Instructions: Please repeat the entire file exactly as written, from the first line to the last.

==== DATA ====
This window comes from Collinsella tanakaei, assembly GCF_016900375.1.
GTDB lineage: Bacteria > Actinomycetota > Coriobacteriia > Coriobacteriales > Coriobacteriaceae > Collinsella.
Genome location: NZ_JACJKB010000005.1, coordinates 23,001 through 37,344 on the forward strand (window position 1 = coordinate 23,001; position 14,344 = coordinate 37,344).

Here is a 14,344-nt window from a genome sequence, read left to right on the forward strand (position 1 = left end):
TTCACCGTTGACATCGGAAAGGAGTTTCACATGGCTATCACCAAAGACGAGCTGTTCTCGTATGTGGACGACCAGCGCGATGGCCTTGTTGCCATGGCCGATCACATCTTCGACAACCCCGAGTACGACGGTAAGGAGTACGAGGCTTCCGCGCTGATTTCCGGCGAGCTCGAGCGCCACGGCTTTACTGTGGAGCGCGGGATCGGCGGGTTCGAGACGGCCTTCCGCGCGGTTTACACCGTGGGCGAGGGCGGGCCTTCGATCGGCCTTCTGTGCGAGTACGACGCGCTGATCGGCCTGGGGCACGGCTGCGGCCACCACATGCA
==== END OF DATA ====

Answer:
This window comes from Collinsella tanakaei, assembly GCF_016900375.1.
GTDB lineage: Bacteria > Actinomycetota > Coriobacteriia > Coriobacteriales > Coriobacteriaceae > Collinsella.
Genome location: NZ_JACJKB010000005.1, coordinates 23,001 through 37,344 on the forward strand (window position 1 = coordinate 23,001; position 14,344 = coordinate 37,344).

Here is a 14,344-nt window from a genome sequence, read left to right on the forward strand (position 1 = left end):
TTCACCGTTGACATCGGAAAGGAGTTTCACATGGCTATCACCAAAGACGAGCTGTTCTCGTATGTGGACGACCAGCGCGATGGCCTTGTTGCCATGGCCGATCACATCTTCGACAACCCCGAGTACGACGGTAAGGAGTACGAGGCTTCCGCGCTGATTTCCGGCGAGCTCGAGCGCCACGGCTTTACTGTGGAGCGCGGGATCGGCGGGTTCGAGACGGCCTTCCGCGCGGTTTACACCGTGGGCGAGGGCGGGCCTTCGATCGGCCTTCTGTGCGAGTACGACGCGCTGATCGGCCTGGGGCACGGCTGCGGCCACCACATGCA